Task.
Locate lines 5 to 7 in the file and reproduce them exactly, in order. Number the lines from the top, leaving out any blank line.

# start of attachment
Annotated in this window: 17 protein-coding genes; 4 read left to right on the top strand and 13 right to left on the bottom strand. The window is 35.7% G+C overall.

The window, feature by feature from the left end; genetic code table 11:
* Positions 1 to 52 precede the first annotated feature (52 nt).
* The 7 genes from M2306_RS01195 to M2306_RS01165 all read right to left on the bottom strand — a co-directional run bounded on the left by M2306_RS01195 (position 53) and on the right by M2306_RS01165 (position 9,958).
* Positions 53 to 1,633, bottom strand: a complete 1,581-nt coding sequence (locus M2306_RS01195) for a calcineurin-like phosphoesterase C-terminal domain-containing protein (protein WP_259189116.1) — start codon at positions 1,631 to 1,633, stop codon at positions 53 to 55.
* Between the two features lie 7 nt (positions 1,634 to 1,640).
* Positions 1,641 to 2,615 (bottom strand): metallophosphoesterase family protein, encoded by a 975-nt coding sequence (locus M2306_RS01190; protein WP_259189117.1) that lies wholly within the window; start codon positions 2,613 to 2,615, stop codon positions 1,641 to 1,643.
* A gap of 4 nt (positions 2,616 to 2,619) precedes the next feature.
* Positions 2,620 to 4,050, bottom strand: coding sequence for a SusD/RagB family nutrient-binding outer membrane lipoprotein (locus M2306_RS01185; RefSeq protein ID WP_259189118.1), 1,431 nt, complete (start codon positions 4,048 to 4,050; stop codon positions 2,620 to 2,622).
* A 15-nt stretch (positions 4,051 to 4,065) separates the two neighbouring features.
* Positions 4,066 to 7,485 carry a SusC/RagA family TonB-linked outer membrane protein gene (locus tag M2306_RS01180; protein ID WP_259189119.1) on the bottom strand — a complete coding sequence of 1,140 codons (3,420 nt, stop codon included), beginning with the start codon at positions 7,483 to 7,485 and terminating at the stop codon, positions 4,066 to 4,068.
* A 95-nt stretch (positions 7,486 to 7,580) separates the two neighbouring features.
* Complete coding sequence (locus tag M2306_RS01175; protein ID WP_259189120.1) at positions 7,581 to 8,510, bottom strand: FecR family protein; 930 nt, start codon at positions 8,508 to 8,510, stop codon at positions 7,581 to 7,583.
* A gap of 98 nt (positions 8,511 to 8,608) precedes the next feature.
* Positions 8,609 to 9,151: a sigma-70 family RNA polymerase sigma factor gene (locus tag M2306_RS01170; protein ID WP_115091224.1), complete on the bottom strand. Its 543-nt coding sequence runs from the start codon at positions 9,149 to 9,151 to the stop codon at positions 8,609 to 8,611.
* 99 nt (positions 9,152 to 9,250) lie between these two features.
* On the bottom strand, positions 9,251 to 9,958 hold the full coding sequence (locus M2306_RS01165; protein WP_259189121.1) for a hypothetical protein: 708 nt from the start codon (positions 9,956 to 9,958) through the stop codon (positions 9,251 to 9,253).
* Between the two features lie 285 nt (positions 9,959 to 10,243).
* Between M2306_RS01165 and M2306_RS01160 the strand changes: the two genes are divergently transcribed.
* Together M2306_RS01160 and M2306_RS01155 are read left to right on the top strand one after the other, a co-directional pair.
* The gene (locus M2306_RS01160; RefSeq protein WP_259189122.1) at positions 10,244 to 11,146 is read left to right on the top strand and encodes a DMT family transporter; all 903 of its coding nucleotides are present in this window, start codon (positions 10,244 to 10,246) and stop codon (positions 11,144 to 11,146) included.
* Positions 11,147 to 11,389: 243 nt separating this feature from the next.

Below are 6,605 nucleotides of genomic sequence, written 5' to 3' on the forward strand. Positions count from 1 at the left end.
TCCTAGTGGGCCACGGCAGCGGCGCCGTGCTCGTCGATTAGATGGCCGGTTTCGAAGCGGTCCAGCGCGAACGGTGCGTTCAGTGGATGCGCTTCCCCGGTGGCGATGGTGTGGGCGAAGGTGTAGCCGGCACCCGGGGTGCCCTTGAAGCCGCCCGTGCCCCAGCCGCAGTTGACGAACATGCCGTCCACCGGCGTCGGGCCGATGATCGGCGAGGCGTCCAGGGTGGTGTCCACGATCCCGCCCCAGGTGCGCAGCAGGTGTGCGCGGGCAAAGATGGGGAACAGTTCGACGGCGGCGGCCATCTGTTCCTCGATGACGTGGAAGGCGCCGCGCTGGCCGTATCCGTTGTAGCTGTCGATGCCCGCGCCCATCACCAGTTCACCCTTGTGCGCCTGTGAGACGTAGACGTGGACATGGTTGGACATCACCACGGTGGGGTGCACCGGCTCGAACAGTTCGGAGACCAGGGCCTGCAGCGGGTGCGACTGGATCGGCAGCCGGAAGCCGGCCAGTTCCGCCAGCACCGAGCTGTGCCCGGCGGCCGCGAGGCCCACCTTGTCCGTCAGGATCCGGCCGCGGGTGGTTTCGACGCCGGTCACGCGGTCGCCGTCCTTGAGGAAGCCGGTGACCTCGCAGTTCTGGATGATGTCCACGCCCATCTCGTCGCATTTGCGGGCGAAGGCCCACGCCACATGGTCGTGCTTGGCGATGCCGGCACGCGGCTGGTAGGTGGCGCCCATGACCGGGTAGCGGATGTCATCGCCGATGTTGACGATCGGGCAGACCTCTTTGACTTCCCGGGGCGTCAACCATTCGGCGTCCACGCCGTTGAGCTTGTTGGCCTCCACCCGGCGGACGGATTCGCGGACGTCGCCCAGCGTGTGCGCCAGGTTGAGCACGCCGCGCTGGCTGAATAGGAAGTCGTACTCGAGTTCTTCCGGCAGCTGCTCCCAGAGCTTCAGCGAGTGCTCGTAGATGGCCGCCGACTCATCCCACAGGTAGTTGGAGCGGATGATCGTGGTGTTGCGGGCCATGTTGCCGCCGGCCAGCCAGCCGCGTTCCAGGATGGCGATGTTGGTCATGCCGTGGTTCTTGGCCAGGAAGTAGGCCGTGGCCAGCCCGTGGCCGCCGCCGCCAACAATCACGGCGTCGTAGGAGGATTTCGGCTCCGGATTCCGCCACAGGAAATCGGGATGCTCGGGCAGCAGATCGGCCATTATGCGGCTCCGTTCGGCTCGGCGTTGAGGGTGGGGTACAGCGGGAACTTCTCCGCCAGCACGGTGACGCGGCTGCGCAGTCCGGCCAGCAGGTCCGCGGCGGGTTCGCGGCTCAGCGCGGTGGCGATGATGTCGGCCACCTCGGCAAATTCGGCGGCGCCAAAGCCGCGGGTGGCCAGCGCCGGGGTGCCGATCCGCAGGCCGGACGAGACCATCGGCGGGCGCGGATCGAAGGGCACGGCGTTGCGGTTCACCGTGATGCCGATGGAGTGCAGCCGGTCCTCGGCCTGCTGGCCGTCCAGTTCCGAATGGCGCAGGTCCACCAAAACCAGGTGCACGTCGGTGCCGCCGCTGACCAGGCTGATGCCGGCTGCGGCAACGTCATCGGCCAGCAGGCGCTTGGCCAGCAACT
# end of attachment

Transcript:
* Positions 53 to 1,633, bottom strand: a complete 1,581-nt coding sequence (locus M2306_RS01195) for a calcineurin-like phosphoesterase C-terminal domain-containing protein (protein WP_259189116.1) — start codon at positions 1,631 to 1,633, stop codon at positions 53 to 55.
* Between the two features lie 7 nt (positions 1,634 to 1,640).
* Positions 1,641 to 2,615 (bottom strand): metallophosphoesterase family protein, encoded by a 975-nt coding sequence (locus M2306_RS01190; protein WP_259189117.1) that lies wholly within the window; start codon positions 2,613 to 2,615, stop codon positions 1,641 to 1,643.